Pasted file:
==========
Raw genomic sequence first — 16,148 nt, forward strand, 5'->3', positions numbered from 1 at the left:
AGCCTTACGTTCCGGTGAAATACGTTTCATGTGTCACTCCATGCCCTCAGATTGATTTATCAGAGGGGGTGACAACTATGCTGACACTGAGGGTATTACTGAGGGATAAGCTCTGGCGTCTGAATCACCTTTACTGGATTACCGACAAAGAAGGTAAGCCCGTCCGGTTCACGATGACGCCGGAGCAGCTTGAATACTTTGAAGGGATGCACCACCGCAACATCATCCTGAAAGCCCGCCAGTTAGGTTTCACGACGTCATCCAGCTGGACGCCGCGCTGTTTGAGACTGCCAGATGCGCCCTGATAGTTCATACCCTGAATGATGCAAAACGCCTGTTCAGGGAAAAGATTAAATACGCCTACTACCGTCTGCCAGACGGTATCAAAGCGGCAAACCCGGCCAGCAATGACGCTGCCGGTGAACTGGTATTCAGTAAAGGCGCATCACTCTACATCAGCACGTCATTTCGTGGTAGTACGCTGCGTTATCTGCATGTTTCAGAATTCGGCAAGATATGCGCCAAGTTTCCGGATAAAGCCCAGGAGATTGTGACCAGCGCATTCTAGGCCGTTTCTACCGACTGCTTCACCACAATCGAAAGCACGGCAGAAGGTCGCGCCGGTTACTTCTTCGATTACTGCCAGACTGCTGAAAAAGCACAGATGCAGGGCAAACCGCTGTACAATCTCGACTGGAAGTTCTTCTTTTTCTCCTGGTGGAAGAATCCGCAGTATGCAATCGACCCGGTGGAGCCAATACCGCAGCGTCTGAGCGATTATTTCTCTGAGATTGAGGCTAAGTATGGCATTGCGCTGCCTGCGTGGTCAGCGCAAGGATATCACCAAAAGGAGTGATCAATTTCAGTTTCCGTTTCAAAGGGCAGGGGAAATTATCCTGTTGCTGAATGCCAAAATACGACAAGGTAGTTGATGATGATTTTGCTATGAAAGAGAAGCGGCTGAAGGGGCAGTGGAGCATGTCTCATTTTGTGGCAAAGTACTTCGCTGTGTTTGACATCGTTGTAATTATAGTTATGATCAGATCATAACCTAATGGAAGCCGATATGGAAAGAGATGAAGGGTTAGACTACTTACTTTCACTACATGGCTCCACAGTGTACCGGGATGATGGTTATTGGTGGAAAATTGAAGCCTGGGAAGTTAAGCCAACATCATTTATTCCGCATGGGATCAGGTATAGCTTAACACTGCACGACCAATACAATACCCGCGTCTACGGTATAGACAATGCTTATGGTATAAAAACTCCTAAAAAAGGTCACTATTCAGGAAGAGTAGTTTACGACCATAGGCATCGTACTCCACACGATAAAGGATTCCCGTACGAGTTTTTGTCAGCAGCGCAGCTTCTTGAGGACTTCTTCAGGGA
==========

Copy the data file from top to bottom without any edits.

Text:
Raw genomic sequence first — 16,148 nt, forward strand, 5'->3', positions numbered from 1 at the left:
AGCCTTACGTTCCGGTGAAATACGTTTCATGTGTCACTCCATGCCCTCAGATTGATTTATCAGAGGGGGTGACAACTATGCTGACACTGAGGGTATTACTGAGGGATAAGCTCTGGCGTCTGAATCACCTTTACTGGATTACCGACAAAGAAGGTAAGCCCGTCCGGTTCACGATGACGCCGGAGCAGCTTGAATACTTTGAAGGGATGCACCACCGCAACATCATCCTGAAAGCCCGCCAGTTAGGTTTCACGACGTCATCCAGCTGGACGCCGCGCTGTTTGAGACTGCCAGATGCGCCCTGATAGTTCATACCCTGAATGATGCAAAACGCCTGTTCAGGGAAAAGATTAAATACGCCTACTACCGTCTGCCAGACGGTATCAAAGCGGCAAACCCGGCCAGCAATGACGCTGCCGGTGAACTGGTATTCAGTAAAGGCGCATCACTCTACATCAGCACGTCATTTCGTGGTAGTACGCTGCGTTATCTGCATGTTTCAGAATTCGGCAAGATATGCGCCAAGTTTCCGGATAAAGCCCAGGAGATTGTGACCAGCGCATTCTAGGCCGTTTCTACCGACTGCTTCACCACAATCGAAAGCACGGCAGAAGGTCGCGCCGGTTACTTCTTCGATTACTGCCAGACTGCTGAAAAAGCACAGATGCAGGGCAAACCGCTGTACAATCTCGACTGGAAGTTCTTCTTTTTCTCCTGGTGGAAGAATCCGCAGTATGCAATCGACCCGGTGGAGCCAATACCGCAGCGTCTGAGCGATTATTTCTCTGAGATTGAGGCTAAGTATGGCATTGCGCTGCCTGCGTGGTCAGCGCAAGGATATCACCAAAAGGAGTGATCAATTTCAGTTTCCGTTTCAAAGGGCAGGGGAAATTATCCTGTTGCTGAATGCCAAAATACGACAAGGTAGTTGATGATGATTTTGCTATGAAAGAGAAGCGGCTGAAGGGGCAGTGGAGCATGTCTCATTTTGTGGCAAAGTACTTCGCTGTGTTTGACATCGTTGTAATTATAGTTATGATCAGATCATAACCTAATGGAAGCCGATATGGAAAGAGATGAAGGGTTAGACTACTTACTTTCACTACATGGCTCCACAGTGTACCGGGATGATGGTTATTGGTGGAAAATTGAAGCCTGGGAAGTTAAGCCAACATCATTTATTCCGCATGGGATCAGGTATAGCTTAACACTGCACGACCAATACAATACCCGCGTCTACGGTATAGACAATGCTTATGGTATAAAAACTCCTAAAAAAGGTCACTATTCAGGAAGAGTAGTTTACGACCATAGGCATCGTACTCCACACGATAAAGGATTCCCGTACGAGTTTTTGTCAGCAGCGCAGCTTCTTGAGGACTTCTTCAGGGA